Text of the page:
Approximately 22,000 Coloradans will be diagnosed with cancer in 2012. Of that group, more than 3,000 are men who will be diagnosed with prostate cancer. Prostate cancer is the most commonly diagnosed cancer in Colorado today and has been so for the past five years. For many in our state, prostate cancer has impacted the life of a father, brother, husband or friend.
Last week, the U.S. Preventive Services Task Force (USPSTF) released its final recommendation against routine use of the Prostate Specific Antigen (PSA) blood test to diagnose prostate cancer. The government panel gave PSA screening a D rating – don’t recommend – for healthy men. This recommendation was given despite significant opposition from urologists, oncologists, patients and advocacy groups across the country. No urologists or medical oncologists who regularly treat prostate cancer participated in this particular recommendation.
There are often no early signs or symptoms of prostate cancer. By the time those symptoms manifest, the cancer has often metastasized and treatment options, as well as positive outcomes, are limited. Not all prostate cancer diagnoses are life threatening. Not all prostate cancer diagnoses require treatment. But, the PSA test remains the best option available today to help men assess their risk for prostate cancer and then determine the appropriate treatment with their physician.
The other concern with this recommendation is that the downgrade will also deny screening to those at the greatest risk for prostate cancer at this time— African-Americans and those with a family history of prostate cancer. African-American men are twice as likely to die of prostate cancer than Caucasian men. They are also already less likely to be screened for prostate cancer on a routine basis.
The largest study on prostate cancer screening, the European Randomized Study for the Screening of Prostate Cancer, published its updated findings in the March 2012 issue of the New England Journal of Medicine. This study demonstrated a 21 percent survival advantage to PSA screening for all patients, and furthermore, for those with the longest follow-up (over 10 years) this increased to 38 percent. This is consistent with experience in the U.S., where death rates from prostate cancer per 100,000 men have declined by nearly 40 percent over the last two decades. It is clear that through screening, we are detecting prostate cancer at earlier stages and saving more lives. Unfortunately, it appears that these data weren’t considered by the USPSTF when making its recent recommendation.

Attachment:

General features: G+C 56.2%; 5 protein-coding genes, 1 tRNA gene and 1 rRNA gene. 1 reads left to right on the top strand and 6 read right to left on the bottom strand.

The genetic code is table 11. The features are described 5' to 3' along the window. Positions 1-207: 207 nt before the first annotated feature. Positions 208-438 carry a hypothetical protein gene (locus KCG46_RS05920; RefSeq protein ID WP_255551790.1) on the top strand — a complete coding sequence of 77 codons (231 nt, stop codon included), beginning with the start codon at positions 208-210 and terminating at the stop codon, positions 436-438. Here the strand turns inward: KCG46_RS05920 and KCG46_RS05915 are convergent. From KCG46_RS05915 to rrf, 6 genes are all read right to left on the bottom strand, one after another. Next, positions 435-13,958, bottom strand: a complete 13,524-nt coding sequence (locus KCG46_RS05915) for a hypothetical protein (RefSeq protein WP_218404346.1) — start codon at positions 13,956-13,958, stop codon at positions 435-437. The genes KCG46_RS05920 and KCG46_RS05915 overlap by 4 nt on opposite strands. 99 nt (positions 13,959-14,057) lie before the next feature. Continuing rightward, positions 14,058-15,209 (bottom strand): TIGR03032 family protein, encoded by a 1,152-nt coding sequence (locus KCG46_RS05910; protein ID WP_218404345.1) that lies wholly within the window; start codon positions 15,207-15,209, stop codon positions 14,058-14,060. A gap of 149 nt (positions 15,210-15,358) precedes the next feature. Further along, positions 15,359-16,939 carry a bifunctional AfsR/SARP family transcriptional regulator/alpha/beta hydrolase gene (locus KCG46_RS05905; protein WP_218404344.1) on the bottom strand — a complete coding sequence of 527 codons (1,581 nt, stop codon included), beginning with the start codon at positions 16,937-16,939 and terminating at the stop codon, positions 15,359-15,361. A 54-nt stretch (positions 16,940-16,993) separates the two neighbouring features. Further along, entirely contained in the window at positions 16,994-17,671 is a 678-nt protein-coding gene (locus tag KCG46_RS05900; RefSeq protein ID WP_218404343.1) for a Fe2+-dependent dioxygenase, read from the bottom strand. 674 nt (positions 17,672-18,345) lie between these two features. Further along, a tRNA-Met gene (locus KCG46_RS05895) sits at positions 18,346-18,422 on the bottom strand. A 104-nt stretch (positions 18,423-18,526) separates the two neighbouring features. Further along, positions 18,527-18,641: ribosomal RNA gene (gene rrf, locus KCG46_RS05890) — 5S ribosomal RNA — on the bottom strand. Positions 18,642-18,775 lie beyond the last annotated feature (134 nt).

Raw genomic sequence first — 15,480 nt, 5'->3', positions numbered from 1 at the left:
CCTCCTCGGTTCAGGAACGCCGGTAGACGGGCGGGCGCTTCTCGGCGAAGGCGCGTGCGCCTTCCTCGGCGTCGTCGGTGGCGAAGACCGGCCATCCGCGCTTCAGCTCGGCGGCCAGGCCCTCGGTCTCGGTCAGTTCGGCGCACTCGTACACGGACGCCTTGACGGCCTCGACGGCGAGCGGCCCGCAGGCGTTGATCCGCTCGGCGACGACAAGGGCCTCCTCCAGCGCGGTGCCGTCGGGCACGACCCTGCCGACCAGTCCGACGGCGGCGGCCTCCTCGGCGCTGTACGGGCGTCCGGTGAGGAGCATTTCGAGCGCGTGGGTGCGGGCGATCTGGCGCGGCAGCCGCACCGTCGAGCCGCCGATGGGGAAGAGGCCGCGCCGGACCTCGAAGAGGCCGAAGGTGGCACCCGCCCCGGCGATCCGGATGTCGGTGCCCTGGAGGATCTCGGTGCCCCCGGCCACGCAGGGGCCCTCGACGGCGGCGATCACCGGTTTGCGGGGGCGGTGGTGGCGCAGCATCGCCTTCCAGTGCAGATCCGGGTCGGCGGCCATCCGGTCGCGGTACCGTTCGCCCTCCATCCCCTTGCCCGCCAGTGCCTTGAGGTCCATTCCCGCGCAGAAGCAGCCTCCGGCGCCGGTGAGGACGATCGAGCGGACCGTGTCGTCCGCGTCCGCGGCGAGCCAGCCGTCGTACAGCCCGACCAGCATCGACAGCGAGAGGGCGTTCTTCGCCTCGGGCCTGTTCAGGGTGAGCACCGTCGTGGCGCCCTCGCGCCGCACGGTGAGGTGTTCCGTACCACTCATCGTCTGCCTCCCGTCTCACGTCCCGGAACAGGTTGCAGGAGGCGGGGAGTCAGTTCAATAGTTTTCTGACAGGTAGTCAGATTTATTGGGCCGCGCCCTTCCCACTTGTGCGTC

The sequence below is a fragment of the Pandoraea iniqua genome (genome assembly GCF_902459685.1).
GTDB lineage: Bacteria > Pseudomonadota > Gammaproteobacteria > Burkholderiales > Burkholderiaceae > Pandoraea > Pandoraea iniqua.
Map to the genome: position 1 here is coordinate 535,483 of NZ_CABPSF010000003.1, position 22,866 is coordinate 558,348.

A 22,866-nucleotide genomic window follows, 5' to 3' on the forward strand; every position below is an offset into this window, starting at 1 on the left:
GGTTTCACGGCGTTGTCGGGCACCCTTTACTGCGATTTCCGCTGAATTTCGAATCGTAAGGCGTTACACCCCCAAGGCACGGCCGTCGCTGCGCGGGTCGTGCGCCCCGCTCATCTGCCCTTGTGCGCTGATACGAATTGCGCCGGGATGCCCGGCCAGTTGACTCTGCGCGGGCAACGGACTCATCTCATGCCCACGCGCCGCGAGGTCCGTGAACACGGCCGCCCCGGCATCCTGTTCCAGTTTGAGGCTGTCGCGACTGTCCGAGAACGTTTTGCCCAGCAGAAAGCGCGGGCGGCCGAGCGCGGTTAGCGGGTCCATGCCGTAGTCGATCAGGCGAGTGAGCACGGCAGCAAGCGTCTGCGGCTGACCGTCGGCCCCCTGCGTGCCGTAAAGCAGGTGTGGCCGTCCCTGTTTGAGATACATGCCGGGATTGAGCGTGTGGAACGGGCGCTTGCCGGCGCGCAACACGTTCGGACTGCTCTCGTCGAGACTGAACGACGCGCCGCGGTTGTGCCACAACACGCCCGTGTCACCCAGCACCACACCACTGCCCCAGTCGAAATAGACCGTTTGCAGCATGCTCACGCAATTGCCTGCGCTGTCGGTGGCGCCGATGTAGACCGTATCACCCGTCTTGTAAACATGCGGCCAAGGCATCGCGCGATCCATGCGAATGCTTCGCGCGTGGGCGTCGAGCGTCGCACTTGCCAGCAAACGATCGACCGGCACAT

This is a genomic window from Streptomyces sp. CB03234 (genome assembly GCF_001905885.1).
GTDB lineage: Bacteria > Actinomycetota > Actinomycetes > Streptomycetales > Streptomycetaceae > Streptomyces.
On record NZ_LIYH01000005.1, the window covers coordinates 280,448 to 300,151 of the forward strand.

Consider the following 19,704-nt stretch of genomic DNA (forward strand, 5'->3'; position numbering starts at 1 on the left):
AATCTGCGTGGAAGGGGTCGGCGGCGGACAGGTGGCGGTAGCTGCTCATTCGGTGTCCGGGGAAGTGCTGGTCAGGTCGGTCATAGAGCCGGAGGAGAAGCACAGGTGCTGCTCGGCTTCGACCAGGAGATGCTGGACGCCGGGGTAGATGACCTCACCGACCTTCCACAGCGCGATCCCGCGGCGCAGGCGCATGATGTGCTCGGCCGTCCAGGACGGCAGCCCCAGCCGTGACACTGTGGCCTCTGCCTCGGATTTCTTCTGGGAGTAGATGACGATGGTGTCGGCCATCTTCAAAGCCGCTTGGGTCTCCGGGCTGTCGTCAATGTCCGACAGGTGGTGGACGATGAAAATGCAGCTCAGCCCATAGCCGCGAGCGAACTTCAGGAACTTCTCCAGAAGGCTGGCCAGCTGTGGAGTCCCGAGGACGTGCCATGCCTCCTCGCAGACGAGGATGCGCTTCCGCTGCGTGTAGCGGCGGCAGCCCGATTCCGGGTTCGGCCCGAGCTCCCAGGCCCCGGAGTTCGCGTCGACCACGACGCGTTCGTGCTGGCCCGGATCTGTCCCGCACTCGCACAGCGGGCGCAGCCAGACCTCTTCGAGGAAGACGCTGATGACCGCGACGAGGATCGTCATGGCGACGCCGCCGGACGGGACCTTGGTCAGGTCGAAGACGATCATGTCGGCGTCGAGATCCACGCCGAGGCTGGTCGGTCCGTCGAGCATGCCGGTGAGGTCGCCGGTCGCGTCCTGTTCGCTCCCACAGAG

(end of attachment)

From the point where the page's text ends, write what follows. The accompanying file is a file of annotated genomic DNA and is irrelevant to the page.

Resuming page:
When the USPSTF came out with a recommendation against regular mammograms for women under 50 in November 2009, millions of women across the country immediately mobilized to express their outrage. Within weeks, the USPSTF had apologized for the way the recommendation was presented and backed off the original comments. It’s time for the men in our state and those across the country to do the same thing. The issue is choice. Discounting prostate cancer screening entirely will undo the significant progress we’ve made in diagnosing and treating this potentially devastating disease.
What role can Coloradans immediately play in reversing these recommendations? Pick up the phone, send an email or write a letter to our elected officials and express your concerns. Prostate cancer screening must not be restricted in this country. Thousands of Colorado lives will be at risk as a result.